There's no question that excessive time spent in the sun can induce wrinkles and life-threatening issues like skin cancer. So with all the different sunscreens lining the shelves of your local Walmarts and Targets this summer, it's an overwhelming task trying to find a sunscreen that will protect you from the harmful effects of sun exposure. However, recent studies have found that while it's important to pick a good sunscreen, it's even more important to realize that just applying sunscreen isn't enough to protect you.

 Some experts blame the rising rates of melanoma on the fact that most people don't put on nearly enough sunscreen as they should (a golfball-sized dollop) or don't reapply every two hours as directed. But there's a bigger issue: until recently, many sunscreens with a higher sun protection factor, or SPF, only protected against ultraviolet B rays, those that are the primary cause of sunburn, and not against ultraviolet A rays. UVA rays are associated with aging and skin damage, but may also be implicated in skin cancer.

Experts urge everyone to limit their time in the sun and to use hats, shirts and coverups to protect their skin instead of simply just relying on sunscreen as the only necessary aspect of protection. This summer, sunscreen manufactures must conform to new FDA regulations to help consumers identify labels and stop any consumer misperceptions.

“Broad spectrum protection,” written on the majority of sunscreen labels in the past now means that the sunscreen has been proved to protect against both UVA and UVB rays, though the UVA protection may be comparatively weaker. Any product with an SPF lower than 15 must carry a label warning that it will not protect against skin cancer, and labels must note a time limit of either 40 or 80 minutes before the sunscreen is ineffective. Manufactures can't say that sunscreens are "waterproof," only water resistant. Research conducted on whether or not higher SPFs are more effective has been inconclusive, but manufactures are still allowed to sell products with an SPF of 50 or higher, even though the higher number lends consumers to feel more protected (even though they aren't) and therefore not reapply as frequently.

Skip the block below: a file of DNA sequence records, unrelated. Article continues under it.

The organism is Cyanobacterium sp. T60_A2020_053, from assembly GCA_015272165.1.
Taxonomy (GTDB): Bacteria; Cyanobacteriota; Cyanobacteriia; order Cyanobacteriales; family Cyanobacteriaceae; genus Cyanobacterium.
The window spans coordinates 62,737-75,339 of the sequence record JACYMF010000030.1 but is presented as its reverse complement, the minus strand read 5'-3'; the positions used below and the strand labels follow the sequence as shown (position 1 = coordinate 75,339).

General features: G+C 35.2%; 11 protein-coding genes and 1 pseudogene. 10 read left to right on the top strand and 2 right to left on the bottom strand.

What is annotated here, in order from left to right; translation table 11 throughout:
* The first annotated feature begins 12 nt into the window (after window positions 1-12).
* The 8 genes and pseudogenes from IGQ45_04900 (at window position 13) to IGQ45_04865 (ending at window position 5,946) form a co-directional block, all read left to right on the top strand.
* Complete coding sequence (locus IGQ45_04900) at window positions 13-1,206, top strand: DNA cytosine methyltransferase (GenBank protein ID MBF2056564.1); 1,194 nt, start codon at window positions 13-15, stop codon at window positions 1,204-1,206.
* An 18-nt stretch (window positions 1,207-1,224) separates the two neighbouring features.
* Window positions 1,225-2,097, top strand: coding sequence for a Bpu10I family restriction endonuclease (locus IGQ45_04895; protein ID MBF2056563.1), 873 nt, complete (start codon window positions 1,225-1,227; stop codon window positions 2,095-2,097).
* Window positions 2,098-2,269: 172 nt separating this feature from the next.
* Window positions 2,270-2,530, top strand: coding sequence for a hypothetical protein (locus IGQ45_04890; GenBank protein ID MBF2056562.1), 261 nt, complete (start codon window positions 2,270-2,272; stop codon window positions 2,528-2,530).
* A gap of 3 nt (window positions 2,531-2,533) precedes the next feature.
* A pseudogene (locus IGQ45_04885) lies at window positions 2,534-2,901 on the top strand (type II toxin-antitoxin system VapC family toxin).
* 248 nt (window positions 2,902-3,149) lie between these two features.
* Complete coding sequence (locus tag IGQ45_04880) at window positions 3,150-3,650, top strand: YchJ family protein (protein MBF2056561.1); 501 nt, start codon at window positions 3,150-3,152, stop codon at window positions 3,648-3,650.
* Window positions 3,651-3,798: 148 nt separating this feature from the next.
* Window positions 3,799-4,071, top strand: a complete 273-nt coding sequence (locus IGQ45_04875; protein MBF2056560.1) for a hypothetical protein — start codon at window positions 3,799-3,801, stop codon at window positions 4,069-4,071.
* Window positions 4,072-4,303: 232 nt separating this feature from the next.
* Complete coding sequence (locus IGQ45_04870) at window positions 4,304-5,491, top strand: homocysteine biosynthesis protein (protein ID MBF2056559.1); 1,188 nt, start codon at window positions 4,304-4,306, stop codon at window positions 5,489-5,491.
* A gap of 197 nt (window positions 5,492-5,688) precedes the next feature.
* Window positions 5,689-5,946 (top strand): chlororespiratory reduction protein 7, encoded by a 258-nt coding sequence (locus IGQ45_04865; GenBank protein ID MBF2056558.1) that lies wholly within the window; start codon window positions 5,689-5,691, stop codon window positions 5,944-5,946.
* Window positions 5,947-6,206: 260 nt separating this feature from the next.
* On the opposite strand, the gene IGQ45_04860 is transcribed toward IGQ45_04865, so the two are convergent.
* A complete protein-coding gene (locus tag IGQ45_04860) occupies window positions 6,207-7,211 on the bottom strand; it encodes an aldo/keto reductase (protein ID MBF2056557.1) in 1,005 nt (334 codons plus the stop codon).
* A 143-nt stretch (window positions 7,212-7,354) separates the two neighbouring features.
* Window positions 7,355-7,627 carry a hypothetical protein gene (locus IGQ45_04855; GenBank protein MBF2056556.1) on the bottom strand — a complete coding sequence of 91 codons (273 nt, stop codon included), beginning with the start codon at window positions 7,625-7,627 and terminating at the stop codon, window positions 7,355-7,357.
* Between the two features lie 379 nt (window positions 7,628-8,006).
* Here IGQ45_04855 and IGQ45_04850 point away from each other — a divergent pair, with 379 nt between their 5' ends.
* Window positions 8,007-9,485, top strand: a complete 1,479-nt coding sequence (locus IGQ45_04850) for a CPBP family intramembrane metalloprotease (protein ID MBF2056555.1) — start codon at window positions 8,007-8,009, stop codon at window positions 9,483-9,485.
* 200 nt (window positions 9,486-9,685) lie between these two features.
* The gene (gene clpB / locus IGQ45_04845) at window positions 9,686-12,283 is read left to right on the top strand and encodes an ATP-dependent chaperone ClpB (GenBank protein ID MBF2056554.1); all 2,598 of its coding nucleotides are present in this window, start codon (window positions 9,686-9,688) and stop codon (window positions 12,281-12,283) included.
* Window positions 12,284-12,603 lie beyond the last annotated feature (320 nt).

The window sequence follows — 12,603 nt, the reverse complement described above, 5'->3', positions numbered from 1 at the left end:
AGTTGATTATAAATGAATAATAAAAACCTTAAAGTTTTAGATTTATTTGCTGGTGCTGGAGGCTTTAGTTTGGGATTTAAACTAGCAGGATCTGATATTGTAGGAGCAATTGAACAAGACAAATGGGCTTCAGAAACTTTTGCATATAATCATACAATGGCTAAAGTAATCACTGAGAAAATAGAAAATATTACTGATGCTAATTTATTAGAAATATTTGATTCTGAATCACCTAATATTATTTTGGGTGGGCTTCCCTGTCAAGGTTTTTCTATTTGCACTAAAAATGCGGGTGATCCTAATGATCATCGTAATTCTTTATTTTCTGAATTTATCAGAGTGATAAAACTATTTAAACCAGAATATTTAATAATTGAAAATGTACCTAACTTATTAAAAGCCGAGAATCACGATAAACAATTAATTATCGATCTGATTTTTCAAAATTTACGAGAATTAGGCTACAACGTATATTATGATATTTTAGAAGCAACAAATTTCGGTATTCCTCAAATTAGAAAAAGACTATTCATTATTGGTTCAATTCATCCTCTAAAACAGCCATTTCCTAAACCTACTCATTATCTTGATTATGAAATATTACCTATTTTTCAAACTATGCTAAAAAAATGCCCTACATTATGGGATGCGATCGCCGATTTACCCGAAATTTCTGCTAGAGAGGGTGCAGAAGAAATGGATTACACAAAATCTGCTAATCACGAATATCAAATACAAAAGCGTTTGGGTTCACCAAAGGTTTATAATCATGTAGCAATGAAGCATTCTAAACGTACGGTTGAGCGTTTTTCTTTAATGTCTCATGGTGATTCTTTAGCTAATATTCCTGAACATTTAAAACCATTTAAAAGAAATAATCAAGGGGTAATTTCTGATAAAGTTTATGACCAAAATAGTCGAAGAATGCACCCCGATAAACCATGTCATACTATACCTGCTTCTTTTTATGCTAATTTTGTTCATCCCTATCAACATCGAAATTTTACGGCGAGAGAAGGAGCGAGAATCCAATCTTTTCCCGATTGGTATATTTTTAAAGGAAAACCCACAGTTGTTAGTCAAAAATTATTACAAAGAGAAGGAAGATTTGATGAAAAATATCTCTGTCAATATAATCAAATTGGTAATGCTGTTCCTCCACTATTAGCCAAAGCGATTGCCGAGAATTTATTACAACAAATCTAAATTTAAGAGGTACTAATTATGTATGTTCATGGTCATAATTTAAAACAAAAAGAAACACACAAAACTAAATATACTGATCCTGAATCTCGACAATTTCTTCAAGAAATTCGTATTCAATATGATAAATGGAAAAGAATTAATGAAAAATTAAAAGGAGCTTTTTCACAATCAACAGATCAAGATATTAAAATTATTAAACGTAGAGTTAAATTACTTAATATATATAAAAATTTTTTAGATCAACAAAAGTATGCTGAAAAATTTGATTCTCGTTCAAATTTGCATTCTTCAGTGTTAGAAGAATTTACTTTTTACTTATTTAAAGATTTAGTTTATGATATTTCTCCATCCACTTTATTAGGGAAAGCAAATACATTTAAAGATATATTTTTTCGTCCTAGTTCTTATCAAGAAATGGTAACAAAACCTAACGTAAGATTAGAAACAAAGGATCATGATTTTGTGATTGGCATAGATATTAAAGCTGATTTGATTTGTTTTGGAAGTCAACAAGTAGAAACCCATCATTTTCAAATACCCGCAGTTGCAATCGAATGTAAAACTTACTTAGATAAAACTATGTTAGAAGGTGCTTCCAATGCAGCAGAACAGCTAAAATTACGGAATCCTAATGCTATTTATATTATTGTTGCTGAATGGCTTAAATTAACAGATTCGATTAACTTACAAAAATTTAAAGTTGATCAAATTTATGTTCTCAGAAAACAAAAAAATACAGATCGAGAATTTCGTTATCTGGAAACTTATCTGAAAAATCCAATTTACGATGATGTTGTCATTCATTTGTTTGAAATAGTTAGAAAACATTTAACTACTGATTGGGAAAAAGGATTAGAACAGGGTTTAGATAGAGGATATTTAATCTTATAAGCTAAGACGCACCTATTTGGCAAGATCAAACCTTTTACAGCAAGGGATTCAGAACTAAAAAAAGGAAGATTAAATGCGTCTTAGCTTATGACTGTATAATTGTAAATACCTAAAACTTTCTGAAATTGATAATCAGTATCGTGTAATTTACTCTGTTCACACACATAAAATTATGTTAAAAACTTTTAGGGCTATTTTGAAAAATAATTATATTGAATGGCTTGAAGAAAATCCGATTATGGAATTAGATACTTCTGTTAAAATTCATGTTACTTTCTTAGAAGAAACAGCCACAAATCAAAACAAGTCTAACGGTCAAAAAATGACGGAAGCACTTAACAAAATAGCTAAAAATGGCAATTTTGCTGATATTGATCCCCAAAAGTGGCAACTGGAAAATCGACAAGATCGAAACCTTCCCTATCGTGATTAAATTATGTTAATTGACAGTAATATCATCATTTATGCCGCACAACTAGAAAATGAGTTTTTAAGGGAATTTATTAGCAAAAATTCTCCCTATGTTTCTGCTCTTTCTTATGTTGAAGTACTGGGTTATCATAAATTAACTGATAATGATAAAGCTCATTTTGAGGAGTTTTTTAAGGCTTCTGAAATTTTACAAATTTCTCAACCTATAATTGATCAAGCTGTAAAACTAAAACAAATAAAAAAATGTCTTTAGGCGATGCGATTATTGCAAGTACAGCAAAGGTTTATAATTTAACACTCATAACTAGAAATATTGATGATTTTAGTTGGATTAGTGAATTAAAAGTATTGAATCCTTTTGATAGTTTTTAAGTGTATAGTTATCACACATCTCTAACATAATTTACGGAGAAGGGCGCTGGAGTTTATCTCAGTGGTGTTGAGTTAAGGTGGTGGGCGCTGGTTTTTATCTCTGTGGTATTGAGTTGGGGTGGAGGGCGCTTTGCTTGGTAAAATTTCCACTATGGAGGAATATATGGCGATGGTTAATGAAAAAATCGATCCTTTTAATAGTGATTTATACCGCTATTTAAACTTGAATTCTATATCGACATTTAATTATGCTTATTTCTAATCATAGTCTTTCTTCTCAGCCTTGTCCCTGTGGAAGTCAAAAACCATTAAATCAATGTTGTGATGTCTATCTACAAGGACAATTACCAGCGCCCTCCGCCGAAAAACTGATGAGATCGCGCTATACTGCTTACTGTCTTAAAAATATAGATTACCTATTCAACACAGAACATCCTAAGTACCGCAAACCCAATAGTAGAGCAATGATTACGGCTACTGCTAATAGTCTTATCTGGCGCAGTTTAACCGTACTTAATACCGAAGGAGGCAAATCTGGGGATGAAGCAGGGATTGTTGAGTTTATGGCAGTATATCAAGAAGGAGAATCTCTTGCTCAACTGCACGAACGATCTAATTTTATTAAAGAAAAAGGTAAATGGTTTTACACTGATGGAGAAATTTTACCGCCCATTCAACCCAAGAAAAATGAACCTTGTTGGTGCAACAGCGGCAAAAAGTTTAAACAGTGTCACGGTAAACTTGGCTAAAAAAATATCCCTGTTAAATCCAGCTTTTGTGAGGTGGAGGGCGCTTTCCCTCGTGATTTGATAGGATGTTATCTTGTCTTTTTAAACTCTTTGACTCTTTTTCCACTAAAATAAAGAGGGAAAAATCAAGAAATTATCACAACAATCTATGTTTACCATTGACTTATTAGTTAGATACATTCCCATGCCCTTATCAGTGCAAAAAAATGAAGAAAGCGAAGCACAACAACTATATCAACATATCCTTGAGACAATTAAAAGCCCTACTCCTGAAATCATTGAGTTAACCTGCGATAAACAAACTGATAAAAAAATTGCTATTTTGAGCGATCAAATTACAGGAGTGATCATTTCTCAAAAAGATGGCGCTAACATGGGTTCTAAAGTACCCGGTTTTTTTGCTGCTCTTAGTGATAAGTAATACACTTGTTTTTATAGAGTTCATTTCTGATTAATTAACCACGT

The FDA has provided tips when selecting a sunscreen to protect consumers from excess sun exposure:

  • Look for products with an SPF of 15 to 50, and that are labeled “broad spectrum protection,” meaning they protect against both UVA and UVB rays.
  • Keep babies younger than 6 months out of the sun, as their skin is especially sensitive. Infants should be completely covered when in the sun.
  • Keep older kids indoors during midday, when the sun's rays are the highest. A bad sunburn in childhood doubles the risk of melanoma later in life, according to the Skin Cancer Foundation.
  • Avoid sunscreen sprays. The FDA explains that the concern is twofold: not enough sunscreen makes it onto the skin, and that the spray may be inhaled into the lungs.
  • Avoid products with vitamin A, retinol or its derivatives, such as retinyl palmitate and retinyl acetate (found in most anti-aging formulas and some acne medication) which could possibly increase the possibility of sunburn. [via The New York Times]

Lovelies, how do you protect yourself from the sun?

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